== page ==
Life After the Iran Nuclear Deal

By Daniel DePetris

This January, President Donald Trump issued a warning to France, Germany, the U.K. and every other party that negotiated the 2015 Joint Comprehensive Plan of Action (JCPOA): if the weaknesses of the Iranian nuclear deal are not fixed by May 12 of this year, the economic sanctions waivers that gran Tehran economic relief will not be signed again.  “And if at any time I judge that such an agreement is not within reach,” the president stated, “I will withdraw from the deal immediately.”

Trump’s warning was amplified on April 30, when Israeli Prime Minister Benjamin Netanyahu delivered a presentation about a trove of intelligence files recently acquired concerning Iran’s nuclear program.  Netanyahu, supported by visual aids, graphs, and a stack of documents prominently displayed for the cameras, was no doubt meant to capture Trump’s attention about Iran’s chronic duplicitousness and lying. 

Yet amidst the public relations campaign focusing on Iranian cheating and Tehran’s past behavior, walking away from the JCPOA would be an exercise in diplomatic malpractice.  Indeed, to tear up the nuclear deal as many advocate would enable the habitual lying that Prime Minister Netanyahu is worried about.  We should be crystal clear about one thing: were the nuclear agreement to disintegrate, the United States would be reverting back to the 2010-2012 time-period - a time when Iran has far more freedom to pursue its nuclear work and when the option of a preventive U.S. military strike on Tehran’s nuclear facilities was considered a viable and even likely option. 

The JCPOA, the culmination of three years of intensive back-and-forth negotiations between the P5+1 and Iran, is castigated by some as an inappropriate and dangerous giveaway to the mullahs in Tehran in exchange for temporary caps on its uranium enrichment and plutonium programs.  Many others view that very same deal as a durable and stringent non-proliferation accord that prevents Iran from attaining threshold nuclear status by opening up its facilities to unconditional monitoring.  But whichever side one finds themselves on, it is indisputable that the JCPOA kicked the military confrontation can down the road.  To rip up the deal or walk away from it prematurely - even if the Trump administration does so after inconclusive talks with the Europeans on a “fix” by May 12 - would in effect fast-forward the calendar right back to 2012.  An imperfect nuclear agreement that the Iranians have nonetheless been complying with will have been sacrificed for political purposes, all at the cost of resurrecting the recommendation of preventive military force back from the dead.

To be fair, we do not know for certain how Iran would react in the event the White House left the JCPOA.  France, Germany, the U.K., and the European Union are exploring the option of maintaining their part of the deal in return for the Iranians keeping their commitments.  However, given the dominance of the U.S. financial system, Tehran may conclude that they are entitled to full relief from nuclear-related sanctions as codified in the JCPOA and to which all parties agreed to.  A far likelier response from Tehran would be a decision to begin enriching a larger stockpile of uranium at a level closer to weapons-grade, perhaps curtailing the IAEA’s access to its facilities in the process.  Were Iran to take such an action, the foreign policy establishment in Washington would perceive such a move as completely unacceptable, against all international non-proliferation norms, and grounds for punitive retaliation.  It is not at all unimaginable to picture an administration, confronted with bipartisan pressure in the Beltway and stocked with hawkish advisers inclined to support the use of military force, caving in to that pressure in order to destroy Iran’s nuclear infrastructure - a contingency that would put U.S. troops in the region at greater risk of violent Iranian retaliation and severely undermine America’s credibility with allies and partners.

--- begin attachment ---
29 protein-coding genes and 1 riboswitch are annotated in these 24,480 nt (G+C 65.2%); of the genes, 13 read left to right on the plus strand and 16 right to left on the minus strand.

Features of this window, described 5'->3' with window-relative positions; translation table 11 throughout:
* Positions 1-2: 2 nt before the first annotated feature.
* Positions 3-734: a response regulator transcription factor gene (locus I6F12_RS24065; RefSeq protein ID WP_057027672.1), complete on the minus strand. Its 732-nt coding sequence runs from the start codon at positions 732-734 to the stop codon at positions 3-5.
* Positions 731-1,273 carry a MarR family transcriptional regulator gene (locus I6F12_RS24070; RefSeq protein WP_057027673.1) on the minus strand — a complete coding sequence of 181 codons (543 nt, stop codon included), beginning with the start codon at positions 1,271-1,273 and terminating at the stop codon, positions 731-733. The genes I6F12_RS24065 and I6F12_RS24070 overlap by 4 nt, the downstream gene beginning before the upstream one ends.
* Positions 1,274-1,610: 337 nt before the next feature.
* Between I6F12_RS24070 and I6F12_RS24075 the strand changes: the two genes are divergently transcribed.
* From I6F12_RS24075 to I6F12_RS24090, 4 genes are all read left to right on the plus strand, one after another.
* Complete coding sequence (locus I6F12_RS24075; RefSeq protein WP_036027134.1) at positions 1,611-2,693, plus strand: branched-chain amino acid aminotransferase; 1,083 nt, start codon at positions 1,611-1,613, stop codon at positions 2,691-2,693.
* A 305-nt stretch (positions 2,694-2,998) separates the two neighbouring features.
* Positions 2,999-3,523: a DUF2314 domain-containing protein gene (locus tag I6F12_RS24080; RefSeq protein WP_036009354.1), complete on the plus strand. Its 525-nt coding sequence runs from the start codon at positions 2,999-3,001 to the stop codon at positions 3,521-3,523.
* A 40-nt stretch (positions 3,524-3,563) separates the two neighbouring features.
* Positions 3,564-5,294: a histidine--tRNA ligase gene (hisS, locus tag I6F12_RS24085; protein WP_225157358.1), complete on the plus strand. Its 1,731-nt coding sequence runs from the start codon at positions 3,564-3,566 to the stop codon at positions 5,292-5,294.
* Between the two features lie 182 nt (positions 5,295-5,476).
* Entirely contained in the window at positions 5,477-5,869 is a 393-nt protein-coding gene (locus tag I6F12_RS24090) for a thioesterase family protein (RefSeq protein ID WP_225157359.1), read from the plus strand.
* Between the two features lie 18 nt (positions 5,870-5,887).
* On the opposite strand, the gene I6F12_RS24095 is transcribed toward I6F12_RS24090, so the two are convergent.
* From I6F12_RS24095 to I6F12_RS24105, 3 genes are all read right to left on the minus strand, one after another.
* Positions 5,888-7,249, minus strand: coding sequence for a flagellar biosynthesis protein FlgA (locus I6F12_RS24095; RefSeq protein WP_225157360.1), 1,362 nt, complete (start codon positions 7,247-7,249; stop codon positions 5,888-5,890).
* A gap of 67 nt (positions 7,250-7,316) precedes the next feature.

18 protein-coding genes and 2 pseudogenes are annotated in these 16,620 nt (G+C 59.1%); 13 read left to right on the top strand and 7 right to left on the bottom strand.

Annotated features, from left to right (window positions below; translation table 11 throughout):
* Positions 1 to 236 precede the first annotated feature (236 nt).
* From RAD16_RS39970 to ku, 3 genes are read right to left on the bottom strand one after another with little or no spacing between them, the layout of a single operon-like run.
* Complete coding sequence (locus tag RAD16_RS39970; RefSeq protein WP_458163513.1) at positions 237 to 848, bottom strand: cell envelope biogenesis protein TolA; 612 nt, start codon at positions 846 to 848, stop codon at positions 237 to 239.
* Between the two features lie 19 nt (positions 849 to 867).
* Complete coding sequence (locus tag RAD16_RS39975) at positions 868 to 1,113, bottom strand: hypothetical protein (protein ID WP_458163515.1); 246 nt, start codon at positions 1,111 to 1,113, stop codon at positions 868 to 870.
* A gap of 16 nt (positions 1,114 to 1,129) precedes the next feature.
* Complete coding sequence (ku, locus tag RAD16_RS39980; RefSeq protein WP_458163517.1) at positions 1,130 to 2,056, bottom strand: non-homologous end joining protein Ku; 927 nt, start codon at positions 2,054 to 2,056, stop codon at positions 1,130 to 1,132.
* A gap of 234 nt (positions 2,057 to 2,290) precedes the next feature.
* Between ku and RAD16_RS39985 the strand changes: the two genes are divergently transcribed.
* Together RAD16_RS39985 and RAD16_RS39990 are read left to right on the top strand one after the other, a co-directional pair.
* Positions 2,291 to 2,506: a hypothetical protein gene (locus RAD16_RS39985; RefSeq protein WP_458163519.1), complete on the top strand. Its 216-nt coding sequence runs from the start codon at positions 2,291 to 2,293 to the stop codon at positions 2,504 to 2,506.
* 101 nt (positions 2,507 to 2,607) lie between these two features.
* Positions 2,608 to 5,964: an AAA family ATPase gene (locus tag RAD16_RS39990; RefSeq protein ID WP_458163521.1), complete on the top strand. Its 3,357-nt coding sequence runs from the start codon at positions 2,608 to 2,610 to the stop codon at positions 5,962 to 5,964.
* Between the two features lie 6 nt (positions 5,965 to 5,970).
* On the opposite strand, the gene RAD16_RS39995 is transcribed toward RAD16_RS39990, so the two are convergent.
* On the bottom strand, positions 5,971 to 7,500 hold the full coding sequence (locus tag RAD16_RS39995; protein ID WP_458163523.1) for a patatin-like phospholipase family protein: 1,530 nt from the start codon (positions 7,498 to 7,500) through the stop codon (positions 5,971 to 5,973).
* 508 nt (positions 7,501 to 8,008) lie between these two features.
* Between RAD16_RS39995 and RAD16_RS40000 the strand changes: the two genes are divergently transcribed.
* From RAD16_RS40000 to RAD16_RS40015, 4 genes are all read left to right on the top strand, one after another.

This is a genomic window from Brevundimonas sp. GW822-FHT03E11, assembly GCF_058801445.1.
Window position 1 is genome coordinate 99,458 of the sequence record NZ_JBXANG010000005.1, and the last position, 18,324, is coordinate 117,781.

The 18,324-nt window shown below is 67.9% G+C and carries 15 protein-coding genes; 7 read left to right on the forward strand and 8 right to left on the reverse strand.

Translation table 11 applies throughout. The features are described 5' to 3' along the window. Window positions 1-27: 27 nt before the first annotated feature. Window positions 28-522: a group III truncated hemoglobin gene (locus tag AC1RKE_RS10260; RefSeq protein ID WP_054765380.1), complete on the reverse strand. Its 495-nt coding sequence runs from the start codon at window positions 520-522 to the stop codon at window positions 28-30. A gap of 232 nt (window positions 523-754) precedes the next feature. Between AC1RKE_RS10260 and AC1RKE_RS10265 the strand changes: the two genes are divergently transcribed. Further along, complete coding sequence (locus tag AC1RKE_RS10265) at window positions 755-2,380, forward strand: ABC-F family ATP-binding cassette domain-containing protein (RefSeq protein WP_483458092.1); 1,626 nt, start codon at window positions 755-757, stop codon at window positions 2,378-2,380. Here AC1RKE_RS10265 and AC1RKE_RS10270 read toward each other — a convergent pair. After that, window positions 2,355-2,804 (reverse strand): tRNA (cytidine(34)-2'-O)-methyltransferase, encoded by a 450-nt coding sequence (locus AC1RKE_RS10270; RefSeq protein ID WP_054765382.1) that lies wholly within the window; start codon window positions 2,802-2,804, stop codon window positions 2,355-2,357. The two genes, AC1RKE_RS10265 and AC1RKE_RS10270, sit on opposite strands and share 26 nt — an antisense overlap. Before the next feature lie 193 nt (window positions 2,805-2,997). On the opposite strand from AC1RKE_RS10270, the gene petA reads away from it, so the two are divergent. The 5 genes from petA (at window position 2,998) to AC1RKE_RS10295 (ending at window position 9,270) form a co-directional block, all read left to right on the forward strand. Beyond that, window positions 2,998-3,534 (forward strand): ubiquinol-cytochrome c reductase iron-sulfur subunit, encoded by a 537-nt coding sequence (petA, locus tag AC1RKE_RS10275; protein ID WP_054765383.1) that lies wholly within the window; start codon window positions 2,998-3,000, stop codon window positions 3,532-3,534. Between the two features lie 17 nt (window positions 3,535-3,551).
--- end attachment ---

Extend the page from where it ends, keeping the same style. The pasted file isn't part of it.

This is not a situation the Trump administration should embrace.  The Middle East has enough problems to cope with.  A potential clash with the United States in one side and the Iranians and their network of proxy militias on the other would make the invasion of Iraq look like a minor blip in history.

Is there an exit ramp on this road towards confrontation?  Yes, there is.  But Washington will miss it if the Trump administration is not for more cognizant of the costs associated with a withdrawal from the JCPOA. 

Iran is unquestionably a destabilizing actor to its neighbors and to the region in general.  This activity includes the violation of numerous U.N. Security Council resolutions; the breaking of arms embargoes; material support to regional terrorist groups; and an expansion of its military presence in the Levant.  None of these activities, though, will be addressed by unnecessarily putting at risk an agreement that the IAEA, the U.N., and the U.S. intelligence community have all verified is placing  a wall between the Iranian government and a nuclear weapons program. 

President Trump has defined his foreign policy as “principled realism,” a welcome shift in direction from the hawkish liberal internationalism and neoconservatism of the past.  Jettisoning a nuclear deal that is working, despite the problems buried in the text, would run counter to the realism embedded in the Trump administration’s national security doctrine.  And it may very well put the United States in the position of fighting a fourth war in the Middle East, a possibility the American people are neither prepared for or supportive of. 

Daniel DePetris is a fellow at Defense Priorities.

This piece was originally published by Reason on May 1, 2018. Read more HERE.